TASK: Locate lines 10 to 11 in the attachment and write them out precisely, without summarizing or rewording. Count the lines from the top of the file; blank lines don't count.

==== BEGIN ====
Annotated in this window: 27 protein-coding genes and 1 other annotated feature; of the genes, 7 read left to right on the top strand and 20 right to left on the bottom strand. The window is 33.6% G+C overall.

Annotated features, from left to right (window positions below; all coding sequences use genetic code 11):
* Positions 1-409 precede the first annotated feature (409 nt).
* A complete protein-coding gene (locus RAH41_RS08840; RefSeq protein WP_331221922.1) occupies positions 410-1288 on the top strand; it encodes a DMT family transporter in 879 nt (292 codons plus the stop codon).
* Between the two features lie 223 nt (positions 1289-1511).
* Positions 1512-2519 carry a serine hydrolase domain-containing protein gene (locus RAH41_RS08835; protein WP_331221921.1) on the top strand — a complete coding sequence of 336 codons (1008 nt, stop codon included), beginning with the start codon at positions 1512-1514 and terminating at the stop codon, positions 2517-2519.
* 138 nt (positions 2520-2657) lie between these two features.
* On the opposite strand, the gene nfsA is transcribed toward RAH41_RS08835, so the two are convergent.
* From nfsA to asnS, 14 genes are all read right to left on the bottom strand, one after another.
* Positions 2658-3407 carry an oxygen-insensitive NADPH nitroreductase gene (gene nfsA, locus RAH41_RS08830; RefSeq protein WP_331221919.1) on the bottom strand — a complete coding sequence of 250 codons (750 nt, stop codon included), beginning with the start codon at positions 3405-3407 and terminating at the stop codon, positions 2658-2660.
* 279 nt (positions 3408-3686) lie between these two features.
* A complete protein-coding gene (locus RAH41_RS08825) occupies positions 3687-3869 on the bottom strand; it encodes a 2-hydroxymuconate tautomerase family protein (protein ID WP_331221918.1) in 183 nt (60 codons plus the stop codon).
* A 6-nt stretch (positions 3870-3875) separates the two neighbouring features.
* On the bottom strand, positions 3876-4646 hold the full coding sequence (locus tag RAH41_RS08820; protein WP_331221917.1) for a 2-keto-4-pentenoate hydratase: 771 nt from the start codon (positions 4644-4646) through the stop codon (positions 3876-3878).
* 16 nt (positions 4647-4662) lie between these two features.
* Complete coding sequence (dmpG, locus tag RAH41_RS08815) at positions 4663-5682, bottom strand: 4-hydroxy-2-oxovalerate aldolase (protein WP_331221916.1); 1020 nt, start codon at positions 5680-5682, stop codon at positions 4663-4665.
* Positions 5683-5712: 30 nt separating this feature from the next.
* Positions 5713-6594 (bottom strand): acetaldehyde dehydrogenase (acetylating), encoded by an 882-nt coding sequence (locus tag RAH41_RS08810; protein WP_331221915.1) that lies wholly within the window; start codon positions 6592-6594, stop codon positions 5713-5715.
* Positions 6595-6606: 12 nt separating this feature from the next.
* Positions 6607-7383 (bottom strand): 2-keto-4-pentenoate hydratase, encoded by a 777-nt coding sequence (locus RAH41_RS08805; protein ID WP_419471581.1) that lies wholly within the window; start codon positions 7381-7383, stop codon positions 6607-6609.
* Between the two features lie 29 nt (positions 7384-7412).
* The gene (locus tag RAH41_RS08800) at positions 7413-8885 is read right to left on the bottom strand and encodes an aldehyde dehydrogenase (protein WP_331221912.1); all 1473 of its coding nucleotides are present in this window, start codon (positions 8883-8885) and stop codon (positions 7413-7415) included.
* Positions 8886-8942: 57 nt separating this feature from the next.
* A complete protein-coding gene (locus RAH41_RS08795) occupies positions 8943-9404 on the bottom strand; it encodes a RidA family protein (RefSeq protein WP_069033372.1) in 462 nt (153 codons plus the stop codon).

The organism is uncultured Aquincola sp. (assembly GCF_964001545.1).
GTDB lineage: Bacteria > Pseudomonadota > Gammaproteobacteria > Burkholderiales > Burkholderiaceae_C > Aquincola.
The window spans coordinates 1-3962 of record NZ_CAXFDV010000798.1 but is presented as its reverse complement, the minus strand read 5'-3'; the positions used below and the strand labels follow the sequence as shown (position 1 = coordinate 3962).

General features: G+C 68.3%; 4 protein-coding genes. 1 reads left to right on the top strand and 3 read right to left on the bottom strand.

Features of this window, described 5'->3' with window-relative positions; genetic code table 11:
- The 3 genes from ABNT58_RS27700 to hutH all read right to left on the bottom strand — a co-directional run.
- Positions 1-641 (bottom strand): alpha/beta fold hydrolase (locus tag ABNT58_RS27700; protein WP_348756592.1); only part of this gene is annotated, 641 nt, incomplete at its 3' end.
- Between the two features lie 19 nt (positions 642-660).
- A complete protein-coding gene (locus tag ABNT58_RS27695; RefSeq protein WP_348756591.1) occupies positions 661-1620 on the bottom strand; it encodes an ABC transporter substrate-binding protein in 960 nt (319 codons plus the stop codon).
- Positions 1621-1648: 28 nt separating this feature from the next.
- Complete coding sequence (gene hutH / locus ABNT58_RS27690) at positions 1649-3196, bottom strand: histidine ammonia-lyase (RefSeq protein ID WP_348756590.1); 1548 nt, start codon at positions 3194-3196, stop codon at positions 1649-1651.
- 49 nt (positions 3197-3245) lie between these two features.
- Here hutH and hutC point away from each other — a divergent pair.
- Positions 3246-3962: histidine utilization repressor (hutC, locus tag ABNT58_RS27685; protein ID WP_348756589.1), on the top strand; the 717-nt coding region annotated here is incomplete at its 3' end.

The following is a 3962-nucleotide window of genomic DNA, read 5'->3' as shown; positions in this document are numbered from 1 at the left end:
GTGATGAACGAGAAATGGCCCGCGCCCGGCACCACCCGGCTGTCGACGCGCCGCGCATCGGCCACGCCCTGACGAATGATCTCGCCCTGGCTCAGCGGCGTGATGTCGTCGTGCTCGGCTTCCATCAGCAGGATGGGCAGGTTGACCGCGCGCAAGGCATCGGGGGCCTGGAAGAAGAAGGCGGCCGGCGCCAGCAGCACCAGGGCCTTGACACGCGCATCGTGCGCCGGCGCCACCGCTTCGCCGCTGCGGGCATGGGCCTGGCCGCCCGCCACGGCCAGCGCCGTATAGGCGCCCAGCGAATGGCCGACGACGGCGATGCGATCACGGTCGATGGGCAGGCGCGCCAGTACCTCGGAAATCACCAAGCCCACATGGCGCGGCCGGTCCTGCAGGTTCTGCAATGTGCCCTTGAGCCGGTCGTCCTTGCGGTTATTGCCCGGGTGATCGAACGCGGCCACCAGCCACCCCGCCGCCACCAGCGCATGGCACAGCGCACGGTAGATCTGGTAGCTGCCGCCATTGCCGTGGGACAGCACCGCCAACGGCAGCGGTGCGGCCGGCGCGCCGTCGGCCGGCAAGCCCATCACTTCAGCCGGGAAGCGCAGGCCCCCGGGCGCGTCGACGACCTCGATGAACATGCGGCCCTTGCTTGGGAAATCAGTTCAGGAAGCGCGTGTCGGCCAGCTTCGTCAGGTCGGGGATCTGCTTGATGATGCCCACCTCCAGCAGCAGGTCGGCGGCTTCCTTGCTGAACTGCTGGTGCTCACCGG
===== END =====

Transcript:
* Positions 2658-3407 carry an oxygen-insensitive NADPH nitroreductase gene (gene nfsA, locus RAH41_RS08830; RefSeq protein WP_331221919.1) on the bottom strand — a complete coding sequence of 250 codons (750 nt, stop codon included), beginning with the start codon at positions 3405-3407 and terminating at the stop codon, positions 2658-2660.
* 279 nt (positions 3408-3686) lie between these two features.